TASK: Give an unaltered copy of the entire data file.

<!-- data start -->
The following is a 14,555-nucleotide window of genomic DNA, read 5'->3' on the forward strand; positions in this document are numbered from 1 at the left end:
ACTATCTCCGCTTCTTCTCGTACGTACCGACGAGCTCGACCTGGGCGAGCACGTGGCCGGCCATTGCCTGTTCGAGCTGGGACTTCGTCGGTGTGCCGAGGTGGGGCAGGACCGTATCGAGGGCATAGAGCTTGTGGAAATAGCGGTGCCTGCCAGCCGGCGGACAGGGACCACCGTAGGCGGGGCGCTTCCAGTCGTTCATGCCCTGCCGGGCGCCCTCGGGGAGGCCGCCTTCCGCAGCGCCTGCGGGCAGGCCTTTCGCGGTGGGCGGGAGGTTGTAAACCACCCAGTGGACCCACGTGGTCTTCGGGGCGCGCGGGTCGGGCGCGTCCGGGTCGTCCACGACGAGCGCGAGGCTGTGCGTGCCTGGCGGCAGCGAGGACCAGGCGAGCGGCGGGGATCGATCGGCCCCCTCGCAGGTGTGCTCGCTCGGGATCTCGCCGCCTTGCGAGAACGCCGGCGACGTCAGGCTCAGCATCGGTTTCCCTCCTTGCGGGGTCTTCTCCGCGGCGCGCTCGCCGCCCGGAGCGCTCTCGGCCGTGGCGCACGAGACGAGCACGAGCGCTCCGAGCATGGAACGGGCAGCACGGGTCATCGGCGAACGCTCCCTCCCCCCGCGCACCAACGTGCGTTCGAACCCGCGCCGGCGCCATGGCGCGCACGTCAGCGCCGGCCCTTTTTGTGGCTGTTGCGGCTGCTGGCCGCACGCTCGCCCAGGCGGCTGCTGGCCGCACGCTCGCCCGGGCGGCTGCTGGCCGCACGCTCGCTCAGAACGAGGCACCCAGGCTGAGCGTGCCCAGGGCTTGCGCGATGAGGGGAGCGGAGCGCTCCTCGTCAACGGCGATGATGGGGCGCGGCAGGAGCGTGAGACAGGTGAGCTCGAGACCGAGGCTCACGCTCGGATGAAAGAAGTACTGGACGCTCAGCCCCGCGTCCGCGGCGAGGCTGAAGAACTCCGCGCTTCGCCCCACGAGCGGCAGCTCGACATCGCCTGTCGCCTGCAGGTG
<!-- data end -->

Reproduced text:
The following is a 14,555-nucleotide window of genomic DNA, read 5'->3' on the forward strand; positions in this document are numbered from 1 at the left end:
ACTATCTCCGCTTCTTCTCGTACGTACCGACGAGCTCGACCTGGGCGAGCACGTGGCCGGCCATTGCCTGTTCGAGCTGGGACTTCGTCGGTGTGCCGAGGTGGGGCAGGACCGTATCGAGGGCATAGAGCTTGTGGAAATAGCGGTGCCTGCCAGCCGGCGGACAGGGACCACCGTAGGCGGGGCGCTTCCAGTCGTTCATGCCCTGCCGGGCGCCCTCGGGGAGGCCGCCTTCCGCAGCGCCTGCGGGCAGGCCTTTCGCGGTGGGCGGGAGGTTGTAAACCACCCAGTGGACCCACGTGGTCTTCGGGGCGCGCGGGTCGGGCGCGTCCGGGTCGTCCACGACGAGCGCGAGGCTGTGCGTGCCTGGCGGCAGCGAGGACCAGGCGAGCGGCGGGGATCGATCGGCCCCCTCGCAGGTGTGCTCGCTCGGGATCTCGCCGCCTTGCGAGAACGCCGGCGACGTCAGGCTCAGCATCGGTTTCCCTCCTTGCGGGGTCTTCTCCGCGGCGCGCTCGCCGCCCGGAGCGCTCTCGGCCGTGGCGCACGAGACGAGCACGAGCGCTCCGAGCATGGAACGGGCAGCACGGGTCATCGGCGAACGCTCCCTCCCCCCGCGCACCAACGTGCGTTCGAACCCGCGCCGGCGCCATGGCGCGCACGTCAGCGCCGGCCCTTTTTGTGGCTGTTGCGGCTGCTGGCCGCACGCTCGCCCAGGCGGCTGCTGGCCGCACGCTCGCCCGGGCGGCTGCTGGCCGCACGCTCGCTCAGAACGAGGCACCCAGGCTGAGCGTGCCCAGGGCTTGCGCGATGAGGGGAGCGGAGCGCTCCTCGTCAACGGCGATGATGGGGCGCGGCAGGAGCGTGAGACAGGTGAGCTCGAGACCGAGGCTCACGCTCGGATGAAAGAAGTACTGGACGCTCAGCCCCGCGTCCGCGGCGAGGCTGAAGAACTCCGCGCTTCGCCCCACGAGCGGCAGCTCGACATCGCCTGTCGCCTGCAGGTG